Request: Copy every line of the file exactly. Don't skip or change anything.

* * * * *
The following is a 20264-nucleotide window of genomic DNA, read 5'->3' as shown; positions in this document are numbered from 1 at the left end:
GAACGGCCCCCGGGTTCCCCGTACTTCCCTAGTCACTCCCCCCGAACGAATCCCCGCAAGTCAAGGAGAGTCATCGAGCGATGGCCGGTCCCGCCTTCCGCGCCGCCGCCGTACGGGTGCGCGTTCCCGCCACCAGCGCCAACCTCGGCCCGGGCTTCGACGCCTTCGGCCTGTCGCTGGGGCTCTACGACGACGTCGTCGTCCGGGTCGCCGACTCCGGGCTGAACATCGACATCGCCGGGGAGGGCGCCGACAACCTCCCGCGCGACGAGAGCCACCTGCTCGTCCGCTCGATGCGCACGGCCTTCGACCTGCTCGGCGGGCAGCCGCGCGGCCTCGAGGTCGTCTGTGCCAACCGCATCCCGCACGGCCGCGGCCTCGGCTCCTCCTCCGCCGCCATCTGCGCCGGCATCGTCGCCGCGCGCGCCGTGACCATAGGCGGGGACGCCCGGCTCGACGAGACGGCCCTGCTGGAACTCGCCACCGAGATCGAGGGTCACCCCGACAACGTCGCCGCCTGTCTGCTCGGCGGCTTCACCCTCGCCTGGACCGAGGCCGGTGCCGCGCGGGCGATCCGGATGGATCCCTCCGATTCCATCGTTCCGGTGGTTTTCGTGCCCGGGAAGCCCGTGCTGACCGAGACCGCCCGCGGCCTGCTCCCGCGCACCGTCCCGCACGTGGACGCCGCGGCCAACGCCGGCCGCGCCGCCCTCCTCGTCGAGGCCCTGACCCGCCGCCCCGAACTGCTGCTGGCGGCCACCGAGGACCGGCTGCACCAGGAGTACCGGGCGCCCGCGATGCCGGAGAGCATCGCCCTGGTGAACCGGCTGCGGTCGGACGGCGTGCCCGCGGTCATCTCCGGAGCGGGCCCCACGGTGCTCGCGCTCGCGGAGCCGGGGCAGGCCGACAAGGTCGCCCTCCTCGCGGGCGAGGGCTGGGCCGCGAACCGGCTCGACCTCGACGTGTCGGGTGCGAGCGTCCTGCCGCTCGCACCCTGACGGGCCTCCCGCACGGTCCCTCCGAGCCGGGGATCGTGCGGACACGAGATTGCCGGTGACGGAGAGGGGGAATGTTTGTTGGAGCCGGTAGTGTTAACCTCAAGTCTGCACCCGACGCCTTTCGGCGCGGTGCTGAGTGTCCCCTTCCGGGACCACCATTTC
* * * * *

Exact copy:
The following is a 20264-nucleotide window of genomic DNA, read 5'->3' as shown; positions in this document are numbered from 1 at the left end:
GAACGGCCCCCGGGTTCCCCGTACTTCCCTAGTCACTCCCCCCGAACGAATCCCCGCAAGTCAAGGAGAGTCATCGAGCGATGGCCGGTCCCGCCTTCCGCGCCGCCGCCGTACGGGTGCGCGTTCCCGCCACCAGCGCCAACCTCGGCCCGGGCTTCGACGCCTTCGGCCTGTCGCTGGGGCTCTACGACGACGTCGTCGTCCGGGTCGCCGACTCCGGGCTGAACATCGACATCGCCGGGGAGGGCGCCGACAACCTCCCGCGCGACGAGAGCCACCTGCTCGTCCGCTCGATGCGCACGGCCTTCGACCTGCTCGGCGGGCAGCCGCGCGGCCTCGAGGTCGTCTGTGCCAACCGCATCCCGCACGGCCGCGGCCTCGGCTCCTCCTCCGCCGCCATCTGCGCCGGCATCGTCGCCGCGCGCGCCGTGACCATAGGCGGGGACGCCCGGCTCGACGAGACGGCCCTGCTGGAACTCGCCACCGAGATCGAGGGTCACCCCGACAACGTCGCCGCCTGTCTGCTCGGCGGCTTCACCCTCGCCTGGACCGAGGCCGGTGCCGCGCGGGCGATCCGGATGGATCCCTCCGATTCCATCGTTCCGGTGGTTTTCGTGCCCGGGAAGCCCGTGCTGACCGAGACCGCCCGCGGCCTGCTCCCGCGCACCGTCCCGCACGTGGACGCCGCGGCCAACGCCGGCCGCGCCGCCCTCCTCGTCGAGGCCCTGACCCGCCGCCCCGAACTGCTGCTGGCGGCCACCGAGGACCGGCTGCACCAGGAGTACCGGGCGCCCGCGATGCCGGAGAGCATCGCCCTGGTGAACCGGCTGCGGTCGGACGGCGTGCCCGCGGTCATCTCCGGAGCGGGCCCCACGGTGCTCGCGCTCGCGGAGCCGGGGCAGGCCGACAAGGTCGCCCTCCTCGCGGGCGAGGGCTGGGCCGCGAACCGGCTCGACCTCGACGTGTCGGGTGCGAGCGTCCTGCCGCTCGCACCCTGACGGGCCTCCCGCACGGTCCCTCCGAGCCGGGGATCGTGCGGACACGAGATTGCCGGTGACGGAGAGGGGGAATGTTTGTTGGAGCCGGTAGTGTTAACCTCAAGTCTGCACCCGACGCCTTTCGGCGCGGTGCTGAGTGTCCCCTTCCGGGACCACCATTTC